On 18 March 2018, Russians are electing their President for the next six years. Incumbent President Vladimir Putin is enjoying high approval rates and will most likely be re-elected. Yet, many Russians may opt not to take part in the vote. A new infographic by our guest contributor Antje Kästner visualizes the path to the Russian presidency, compares recent opinion polls and puts the upcoming elections into historical perspective.
The infographic is putting Russia’s presidential elections of 18 March 2018 into context. In three sections, it explains how to become President of Russia, what opinion polls by the leading Russian pollsters
The infographic is putting Russia’s presidential elections of 18 March 2018 into context. In three sections, it explains how to become President of Russia, what opinion polls by the leading Russian pollsters tell us about the potential voting behaviour of Russians, and how these projections compare with previous presidential elections.
How to become President of Russia
The President of the Russian Federation is elected by absolute majority vote through a two-round system. His tenure is restricted to two consecutive terms. Yet, with effect from the 2012 presidential elections, the presidential term was extended from four to six years.
In line with Article 81 of the Constitution of the Russian Federation, a candidate for president must hold Russian citizenship, be at least 35 years of age and have permanently resided in Russia for the last ten years.
There are three ways to become a presidential candidate:
- A candidate can be nominated by one of the political parties represented in the State Duma, the lower chamber of Russia’s parliament.
- A candidate can also be nominated by a political party outside the State Duma. A respective candidate has to submit to the Central Election Commission 100.000 signatures supporting his or her candidacy.
- A candidate can also register independently of any political party. He or she needs to collect at least 300.000 signatures in support of his or her application and prove to have a support group of at least 500 Russian citizens.
Russia’s Central Election Commission (CEC) is in charge of reviewing the candidates’ applications and decides who is officially registered as presidential candidate. By 8 February 2018, all applications for the 2018 presidential elections had been reviewed. Of the 36 peoplenominated to participate in the election, 17 were rejected and eleven withdrew. Eight candidates – seven men and one woman – were given candidate status:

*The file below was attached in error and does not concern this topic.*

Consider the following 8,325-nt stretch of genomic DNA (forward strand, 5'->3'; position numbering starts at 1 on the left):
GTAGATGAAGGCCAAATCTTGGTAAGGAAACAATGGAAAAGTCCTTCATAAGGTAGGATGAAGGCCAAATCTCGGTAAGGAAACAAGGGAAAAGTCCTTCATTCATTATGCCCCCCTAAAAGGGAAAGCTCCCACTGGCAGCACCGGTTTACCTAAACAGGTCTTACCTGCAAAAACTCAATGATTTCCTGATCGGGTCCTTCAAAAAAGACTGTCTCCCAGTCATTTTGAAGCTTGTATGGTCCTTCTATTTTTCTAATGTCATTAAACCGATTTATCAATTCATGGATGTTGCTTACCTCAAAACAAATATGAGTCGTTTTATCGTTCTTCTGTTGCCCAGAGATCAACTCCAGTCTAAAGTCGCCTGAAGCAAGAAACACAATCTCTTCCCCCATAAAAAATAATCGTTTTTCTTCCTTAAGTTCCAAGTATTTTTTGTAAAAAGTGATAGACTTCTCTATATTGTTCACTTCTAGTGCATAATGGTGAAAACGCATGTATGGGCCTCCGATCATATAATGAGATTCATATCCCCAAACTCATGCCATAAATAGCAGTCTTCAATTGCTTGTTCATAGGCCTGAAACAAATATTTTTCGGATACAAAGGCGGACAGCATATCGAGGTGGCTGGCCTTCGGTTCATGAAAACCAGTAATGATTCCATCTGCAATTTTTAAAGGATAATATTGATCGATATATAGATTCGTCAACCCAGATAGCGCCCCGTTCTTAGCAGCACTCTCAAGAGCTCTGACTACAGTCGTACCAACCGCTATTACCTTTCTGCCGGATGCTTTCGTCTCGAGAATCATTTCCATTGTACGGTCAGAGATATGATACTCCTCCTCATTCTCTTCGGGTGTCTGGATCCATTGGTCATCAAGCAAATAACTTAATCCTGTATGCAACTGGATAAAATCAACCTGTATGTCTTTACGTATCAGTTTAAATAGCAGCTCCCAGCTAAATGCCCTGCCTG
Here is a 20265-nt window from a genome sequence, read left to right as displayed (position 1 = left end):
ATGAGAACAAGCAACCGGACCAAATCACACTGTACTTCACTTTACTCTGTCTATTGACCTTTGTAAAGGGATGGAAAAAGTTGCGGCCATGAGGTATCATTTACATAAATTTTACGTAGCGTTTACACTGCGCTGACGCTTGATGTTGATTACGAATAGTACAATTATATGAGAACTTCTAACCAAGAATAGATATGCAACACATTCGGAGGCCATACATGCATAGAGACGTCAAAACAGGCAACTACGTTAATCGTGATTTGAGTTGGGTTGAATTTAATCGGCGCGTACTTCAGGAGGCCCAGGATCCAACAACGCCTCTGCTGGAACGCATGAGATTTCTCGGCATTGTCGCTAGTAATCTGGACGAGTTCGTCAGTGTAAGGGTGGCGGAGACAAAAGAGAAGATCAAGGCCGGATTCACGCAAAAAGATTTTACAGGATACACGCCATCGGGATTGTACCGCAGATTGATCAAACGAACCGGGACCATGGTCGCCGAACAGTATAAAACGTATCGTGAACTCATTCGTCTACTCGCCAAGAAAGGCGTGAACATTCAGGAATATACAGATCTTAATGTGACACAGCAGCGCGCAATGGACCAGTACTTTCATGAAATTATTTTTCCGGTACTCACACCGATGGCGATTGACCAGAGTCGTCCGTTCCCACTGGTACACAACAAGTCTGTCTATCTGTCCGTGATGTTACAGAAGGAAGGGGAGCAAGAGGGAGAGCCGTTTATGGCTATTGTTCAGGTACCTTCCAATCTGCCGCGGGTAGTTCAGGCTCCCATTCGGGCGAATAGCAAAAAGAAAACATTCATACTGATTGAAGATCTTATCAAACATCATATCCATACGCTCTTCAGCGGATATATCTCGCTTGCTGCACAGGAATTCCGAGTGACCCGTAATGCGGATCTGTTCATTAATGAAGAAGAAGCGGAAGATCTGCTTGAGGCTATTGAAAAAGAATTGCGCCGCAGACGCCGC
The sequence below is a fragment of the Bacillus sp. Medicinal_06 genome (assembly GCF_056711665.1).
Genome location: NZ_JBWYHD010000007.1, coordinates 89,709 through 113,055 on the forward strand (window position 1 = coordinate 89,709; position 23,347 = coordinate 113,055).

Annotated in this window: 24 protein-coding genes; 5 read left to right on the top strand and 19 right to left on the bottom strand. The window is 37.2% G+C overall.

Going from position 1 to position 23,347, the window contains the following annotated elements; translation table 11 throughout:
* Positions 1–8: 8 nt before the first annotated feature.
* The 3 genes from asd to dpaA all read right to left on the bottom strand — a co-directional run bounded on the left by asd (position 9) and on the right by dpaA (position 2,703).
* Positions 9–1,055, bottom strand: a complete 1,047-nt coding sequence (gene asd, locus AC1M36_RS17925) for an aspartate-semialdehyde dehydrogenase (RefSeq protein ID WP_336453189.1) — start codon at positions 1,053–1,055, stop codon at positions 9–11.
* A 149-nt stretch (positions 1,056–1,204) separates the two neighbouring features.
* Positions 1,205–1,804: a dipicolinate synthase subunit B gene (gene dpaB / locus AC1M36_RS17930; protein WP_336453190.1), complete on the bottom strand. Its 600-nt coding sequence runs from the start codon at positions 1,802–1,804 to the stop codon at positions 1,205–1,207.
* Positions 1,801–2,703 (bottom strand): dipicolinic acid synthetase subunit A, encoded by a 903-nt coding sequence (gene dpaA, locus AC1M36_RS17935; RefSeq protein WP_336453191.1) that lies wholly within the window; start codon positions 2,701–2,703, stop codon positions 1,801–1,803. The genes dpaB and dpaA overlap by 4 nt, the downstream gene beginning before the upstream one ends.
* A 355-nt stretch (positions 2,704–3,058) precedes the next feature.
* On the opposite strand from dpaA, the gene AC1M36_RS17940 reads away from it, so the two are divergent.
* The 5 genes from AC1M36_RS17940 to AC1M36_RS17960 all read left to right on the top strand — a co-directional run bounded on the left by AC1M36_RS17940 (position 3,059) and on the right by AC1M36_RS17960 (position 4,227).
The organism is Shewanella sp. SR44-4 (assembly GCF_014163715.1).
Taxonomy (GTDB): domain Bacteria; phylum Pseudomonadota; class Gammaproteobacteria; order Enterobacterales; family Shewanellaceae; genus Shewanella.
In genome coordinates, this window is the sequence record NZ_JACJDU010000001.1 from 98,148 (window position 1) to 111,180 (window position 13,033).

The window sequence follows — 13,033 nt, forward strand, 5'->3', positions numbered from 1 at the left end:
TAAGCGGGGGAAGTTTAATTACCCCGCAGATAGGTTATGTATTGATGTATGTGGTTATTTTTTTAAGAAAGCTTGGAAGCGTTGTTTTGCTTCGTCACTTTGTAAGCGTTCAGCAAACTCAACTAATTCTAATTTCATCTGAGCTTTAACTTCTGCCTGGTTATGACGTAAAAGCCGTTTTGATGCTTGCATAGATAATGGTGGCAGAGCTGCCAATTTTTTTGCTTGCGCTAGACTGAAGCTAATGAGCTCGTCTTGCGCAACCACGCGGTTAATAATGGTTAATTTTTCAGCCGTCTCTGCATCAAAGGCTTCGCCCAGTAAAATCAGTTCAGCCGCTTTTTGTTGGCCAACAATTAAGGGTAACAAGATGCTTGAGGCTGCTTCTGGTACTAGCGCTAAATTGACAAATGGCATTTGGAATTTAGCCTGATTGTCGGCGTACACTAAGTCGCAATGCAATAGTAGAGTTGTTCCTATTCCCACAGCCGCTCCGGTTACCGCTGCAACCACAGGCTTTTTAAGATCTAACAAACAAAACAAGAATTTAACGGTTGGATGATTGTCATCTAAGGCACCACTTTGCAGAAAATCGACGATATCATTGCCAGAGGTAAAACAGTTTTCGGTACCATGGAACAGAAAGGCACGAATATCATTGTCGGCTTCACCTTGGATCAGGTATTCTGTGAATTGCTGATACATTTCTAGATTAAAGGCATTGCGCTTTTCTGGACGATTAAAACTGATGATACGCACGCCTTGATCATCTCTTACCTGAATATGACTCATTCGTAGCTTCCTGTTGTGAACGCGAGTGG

- Two of them were nominated by political parties represented in the State Duma: Vladimir Zhirinovskyby the Liberal Democratic Party of Russia (holding 39 of the 450 seats in the Duma) and Pavel Grudinin by the Communist Party of the Russian Federation ( holding 42 of the 450 seats in the Duma)
- Five candidates were nominated by other political parties: Sergey Baburin by the Russian All-People’s Union, Ksenia Sobchak by the Civic Initiative, Boris Titov by the Party of Growth, Grigory Yavlinsky by Yabloko, and Maksim Suraykin by the Communists of Russia
- Incumbent President Vladimir Putin as only independent candidate.
For the elections of 18 March 2018 to be valid, more than half of all registered voters need to participate. If a candidate in the first round receives more than 50% of the vote, he is elected President of the Russian Federation. If, however, no candidate gains more than half of all votes, the two candidates who received most votes will compete in a second round of elections on 8 April 2018. The winner of this second round will then become President of Russia.
Opinion Polls for the 2018 Presidential Elections
The second section of the infographic is visualising the results of pre-electoral surveys published by four Russian polling agencies, which differ in their proximity to Russia’s ruling elite. While all of them predict that incumbent President Vladimir Putin would be re-elected in the first round, they considerably diverge regarding the potential voter turnout.
- the state-owned Russian Public Opinion Research Center (WCIOM) estimated that 85.9% of the electorate would participate in the vote (survey of 2–4 March 2018)
- the Public Opinion Foundation (FOM), which conducts research on behalf of the presidential administration, put turnout at 81.0% (survey of 3–4 March 2018)